Thursday, April 08, 2010


There's still a few days left of Kurosawa at the Brattle - a double feature of The Lower Depths and Dodes'ka-Den on Friday and Saturday and The Hidden Fortress on Sunday (sadly, no 9pm-hour show for any of those, as the Brattle is wasting using that time on Twin Peaks), and a Yojimbo/Sanjuro double feature on Wednesday and Thursday. I'm kind of disappointed that I couldn't get to more, between BUFF during the first week and things running longer than I thought on other days.

I encourage folks to get to as much as they can. I don't push Kurosawa on people very much, and it's probably for the reason that many people shy away from his works today: It's easy to sound like a snob when doing so. When I describe Kurosawa's work, it starts to sound more and more pretentiously arty: After all, the guy's foreign. He made a lot of period pieces. His films were not just old, but often in black and white. Many were long. Many were adaptations of Shakespeare, transposed into medievel Japan. Now, I'm cool with that; if you're reading this, you probably are too. But imagine running down this list with a friend whose moviegoing habits are more or less restricted to new releases - can't you feel them backing off?

Which is a shame, because Akira Kurosawa made tremendously entertaining movies. Even Kagemusha, which at times moves away from the large-scale action sequences in a very deliberate, artsy manner, is far lighter than it might be in other hands. It's funny and energetic, and it's not really a surprise that George Lucas was an executive producer on it. The common thought process on Lucas being inspired by Kurosawa is often that he cribbed characters and stories but dumbed them down (especially since hating on Lucas became a national sport in the last decade or so), but a look at Kurosawa's work shows that, yes, there's a level and type of artistry more often associated with the film's other America producer, Francis Ford Coppola, but the sheer entertainment that Lucas at his best creates is there too. It's easy to see both being inspired by Kurosawa, and returning the favor by helping him mount this production.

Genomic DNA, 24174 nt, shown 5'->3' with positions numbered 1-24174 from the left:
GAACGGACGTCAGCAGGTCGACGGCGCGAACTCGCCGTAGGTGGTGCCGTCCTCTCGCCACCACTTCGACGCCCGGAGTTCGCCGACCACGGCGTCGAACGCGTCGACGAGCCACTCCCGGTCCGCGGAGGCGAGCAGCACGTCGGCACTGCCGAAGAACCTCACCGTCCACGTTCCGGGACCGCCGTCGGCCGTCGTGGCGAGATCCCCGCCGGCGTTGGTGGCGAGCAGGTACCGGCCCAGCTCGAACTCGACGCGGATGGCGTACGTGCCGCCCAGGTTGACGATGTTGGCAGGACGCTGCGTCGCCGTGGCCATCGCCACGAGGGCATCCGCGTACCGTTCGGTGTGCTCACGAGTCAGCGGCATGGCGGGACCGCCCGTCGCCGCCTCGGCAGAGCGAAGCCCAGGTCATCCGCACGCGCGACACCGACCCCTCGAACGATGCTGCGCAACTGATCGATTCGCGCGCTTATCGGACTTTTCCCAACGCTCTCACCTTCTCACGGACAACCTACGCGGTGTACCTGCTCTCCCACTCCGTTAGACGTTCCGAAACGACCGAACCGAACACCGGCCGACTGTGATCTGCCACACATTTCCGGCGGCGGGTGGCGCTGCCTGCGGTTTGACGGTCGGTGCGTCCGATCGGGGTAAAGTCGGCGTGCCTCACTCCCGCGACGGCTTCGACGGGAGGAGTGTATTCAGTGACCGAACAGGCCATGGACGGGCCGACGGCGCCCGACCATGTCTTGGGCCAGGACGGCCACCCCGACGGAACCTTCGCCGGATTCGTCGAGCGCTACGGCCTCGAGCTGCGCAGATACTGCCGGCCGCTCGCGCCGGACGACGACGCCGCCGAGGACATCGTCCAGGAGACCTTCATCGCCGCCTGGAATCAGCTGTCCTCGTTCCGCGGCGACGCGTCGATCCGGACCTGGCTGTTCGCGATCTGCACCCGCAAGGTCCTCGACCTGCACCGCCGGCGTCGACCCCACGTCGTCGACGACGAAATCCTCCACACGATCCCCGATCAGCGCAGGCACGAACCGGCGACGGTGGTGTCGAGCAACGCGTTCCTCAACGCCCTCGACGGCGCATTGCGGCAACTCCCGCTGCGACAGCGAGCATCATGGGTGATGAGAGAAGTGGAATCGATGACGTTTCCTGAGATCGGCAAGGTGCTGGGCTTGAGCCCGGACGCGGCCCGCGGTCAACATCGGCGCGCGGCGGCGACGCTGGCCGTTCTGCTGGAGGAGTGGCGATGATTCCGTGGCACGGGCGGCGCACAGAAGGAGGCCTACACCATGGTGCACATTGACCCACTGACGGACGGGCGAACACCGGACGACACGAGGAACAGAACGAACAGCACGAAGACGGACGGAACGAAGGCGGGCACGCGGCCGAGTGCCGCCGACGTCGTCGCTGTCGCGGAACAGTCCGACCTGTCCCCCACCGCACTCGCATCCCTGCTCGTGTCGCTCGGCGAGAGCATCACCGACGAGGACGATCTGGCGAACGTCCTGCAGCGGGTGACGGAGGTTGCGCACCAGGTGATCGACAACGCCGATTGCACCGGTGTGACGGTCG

* * * * (out of four)
Seen 3 April 2010 at the Brattle Theatre (The Warrior's Camera: Akira Kurosawa Centennial)

Akira Kurosawa would have reached the century mark this year, and while one needs no excuse to dive into this master's work - that so much is fantastic is reason enough - the anniversary is providing us with opportunities and reminders to do so. Hopefully, many will take advantage of the chance to not just revisit favorites, but to perhaps experience some of these films for the first time, as even potentially intimidating films like Kagemusha are brilliant for all, not just some elite.

It does hit the audience with a little exposition right away, on how in 16th Century Japan, three leaders' factions sought to take the capital of Kyoto and unite the nation under their rule: Shingen Takeda (Tatsuya Nakadai), Nobunaga Oda (Daisuke Ryu), and Ieyasu Tokugawa (Masayuki Yui). Shingen's brother Nobukado Takeda (Tsutomu Yamazaki) bears a striking resemblance to him, and frequently serves as his double on the front lines. Quite by accident, Nobukado finds a man whose resemblance to the king goes beyond "striking" to "uncanny", and brings the uncouth thief (Nakadai again) into the palace to be trained to imitate Shingen. He is meant to only serve as an occasional decoy, but when a sniper's bullet strikes Shingen, his dying command is that his death not be announced for three years, lest Nobunaga and Ieyasu attack the Takeda clan while it is weak - and, perhaps, lest his son Katsuyori (Kenichi Hagiwara) seize power as the designated heir's guardian.